Monday is a day off in the American markets due to the Martin Luther King’s Day. Because of the holiday, trading on other markets also promises to be muted. However, the following week promises to be an eventful one, with decisions by major central banks, including the Bank of Japan, Bank of Canada and the ECB. The troika – Fed, ECB, and Bank of Japan – are the most influential global central banks, capable of significantly affecting trends in global markets as they did four years ago. Hence, it is worth paying more attention to their signals at the beginning of the year.
More and more observers point out that new highs by American indices on an almost daily basis linked with the interbank market liquidity pumping from the Fed. By early September, the Fed stopped letting its balance sheet shrink. It soon began to replenish it with short-term US government bonds to fill the repo market with liquidity, where at some point the rates jumped up to 10%, four times exceeding the target levels of the central bank.
As soon as it became clear that the Fed’s emergency liquidity pumping measures in September, the US indices switched into a regime of the virtually unstoppable rally. The same can be said about the actions of the ECB, which in August announced the restoration of asset purchases on its balance sheet since November. Bank of Japan did not stop feeding the markets with liquidity. The total balance sheet of these three central banks is approaching $16 trillion, updating record highs. It can hardly be considered a coincidence the balance sheets growth of the largest central banks and the growth impulse in the markets.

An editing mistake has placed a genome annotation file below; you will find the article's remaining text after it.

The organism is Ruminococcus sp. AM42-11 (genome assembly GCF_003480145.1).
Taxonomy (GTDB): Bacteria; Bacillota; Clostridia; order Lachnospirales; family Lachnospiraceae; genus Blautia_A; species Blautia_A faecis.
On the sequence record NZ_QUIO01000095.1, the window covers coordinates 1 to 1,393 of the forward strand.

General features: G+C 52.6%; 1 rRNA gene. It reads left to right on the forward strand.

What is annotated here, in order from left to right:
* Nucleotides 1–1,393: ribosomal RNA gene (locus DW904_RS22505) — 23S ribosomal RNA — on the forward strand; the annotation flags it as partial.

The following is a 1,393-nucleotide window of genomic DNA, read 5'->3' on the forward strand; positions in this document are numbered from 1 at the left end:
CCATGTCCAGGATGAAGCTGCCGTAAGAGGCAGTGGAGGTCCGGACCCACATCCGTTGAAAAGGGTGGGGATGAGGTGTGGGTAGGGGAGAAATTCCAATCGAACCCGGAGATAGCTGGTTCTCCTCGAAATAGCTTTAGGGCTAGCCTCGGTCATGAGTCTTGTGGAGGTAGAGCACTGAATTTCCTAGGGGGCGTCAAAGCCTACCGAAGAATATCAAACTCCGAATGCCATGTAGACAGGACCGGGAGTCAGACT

However, the actions of the ECB and Bank of Japan look much more cautious than the Fed. Perhaps, this explains why American markets are much more active in updating their records. This week, the ECB promises a comprehensive monetary policy strategy review. If this revision brings the ECB closer to the Fed in terms of increasing aid to markets, it may refresh the growth of the eurozone stock markets. The same applies to the Bank of Japan, whose meeting will be held tomorrow morning.
If the ECB and Bank of Japan focus on the negative aspects of the existing movement in the stock markets, it may trigger a correction rollback and even become a defining feature of the full-year trends. The negative sides are widely known and often highlighted in the press. Buying government bonds on the central bank balance sheet is essentially government financing, which devalues the currency. Also, pumping markets with liquidity contributes to debt accumulation. At some point, they will have to pay for it. However, if central banks intend to soften the policy further, this moment of reckoning may be somewhat distant, but as a result more destructive.